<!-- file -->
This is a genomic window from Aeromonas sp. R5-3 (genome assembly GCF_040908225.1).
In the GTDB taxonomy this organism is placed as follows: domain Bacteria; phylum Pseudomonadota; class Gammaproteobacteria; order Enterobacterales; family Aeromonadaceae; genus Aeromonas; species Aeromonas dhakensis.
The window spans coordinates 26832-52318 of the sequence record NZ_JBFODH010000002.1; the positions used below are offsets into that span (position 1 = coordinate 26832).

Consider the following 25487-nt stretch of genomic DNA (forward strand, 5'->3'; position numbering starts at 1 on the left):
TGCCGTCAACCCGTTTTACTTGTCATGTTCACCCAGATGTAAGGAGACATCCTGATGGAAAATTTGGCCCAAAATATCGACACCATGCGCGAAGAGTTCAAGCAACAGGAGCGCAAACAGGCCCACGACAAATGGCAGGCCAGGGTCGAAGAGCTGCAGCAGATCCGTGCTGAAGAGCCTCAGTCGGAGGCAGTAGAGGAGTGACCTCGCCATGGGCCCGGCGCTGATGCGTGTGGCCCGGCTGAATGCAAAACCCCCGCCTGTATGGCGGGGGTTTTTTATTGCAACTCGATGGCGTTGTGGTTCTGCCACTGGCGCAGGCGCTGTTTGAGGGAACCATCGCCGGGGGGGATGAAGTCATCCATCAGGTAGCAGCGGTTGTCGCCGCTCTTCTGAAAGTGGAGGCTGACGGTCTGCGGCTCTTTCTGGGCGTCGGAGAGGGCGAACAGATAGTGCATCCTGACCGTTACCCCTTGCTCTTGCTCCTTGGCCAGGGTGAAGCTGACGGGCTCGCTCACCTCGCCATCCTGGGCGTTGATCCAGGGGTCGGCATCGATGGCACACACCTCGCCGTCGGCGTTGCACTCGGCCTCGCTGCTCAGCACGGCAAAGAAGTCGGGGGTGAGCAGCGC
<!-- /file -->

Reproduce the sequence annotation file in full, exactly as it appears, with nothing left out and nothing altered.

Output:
This is a genomic window from Aeromonas sp. R5-3 (genome assembly GCF_040908225.1).
In the GTDB taxonomy this organism is placed as follows: domain Bacteria; phylum Pseudomonadota; class Gammaproteobacteria; order Enterobacterales; family Aeromonadaceae; genus Aeromonas; species Aeromonas dhakensis.
The window spans coordinates 26832-52318 of the sequence record NZ_JBFODH010000002.1; the positions used below are offsets into that span (position 1 = coordinate 26832).

Consider the following 25487-nt stretch of genomic DNA (forward strand, 5'->3'; position numbering starts at 1 on the left):
TGCCGTCAACCCGTTTTACTTGTCATGTTCACCCAGATGTAAGGAGACATCCTGATGGAAAATTTGGCCCAAAATATCGACACCATGCGCGAAGAGTTCAAGCAACAGGAGCGCAAACAGGCCCACGACAAATGGCAGGCCAGGGTCGAAGAGCTGCAGCAGATCCGTGCTGAAGAGCCTCAGTCGGAGGCAGTAGAGGAGTGACCTCGCCATGGGCCCGGCGCTGATGCGTGTGGCCCGGCTGAATGCAAAACCCCCGCCTGTATGGCGGGGGTTTTTTATTGCAACTCGATGGCGTTGTGGTTCTGCCACTGGCGCAGGCGCTGTTTGAGGGAACCATCGCCGGGGGGGATGAAGTCATCCATCAGGTAGCAGCGGTTGTCGCCGCTCTTCTGAAAGTGGAGGCTGACGGTCTGCGGCTCTTTCTGGGCGTCGGAGAGGGCGAACAGATAGTGCATCCTGACCGTTACCCCTTGCTCTTGCTCCTTGGCCAGGGTGAAGCTGACGGGCTCGCTCACCTCGCCATCCTGGGCGTTGATCCAGGGGTCGGCATCGATGGCACACACCTCGCCGTCGGCGTTGCACTCGGCCTCGCTGCTCAGCACGGCAAAGAAGTCGGGGGTGAGCAGCGC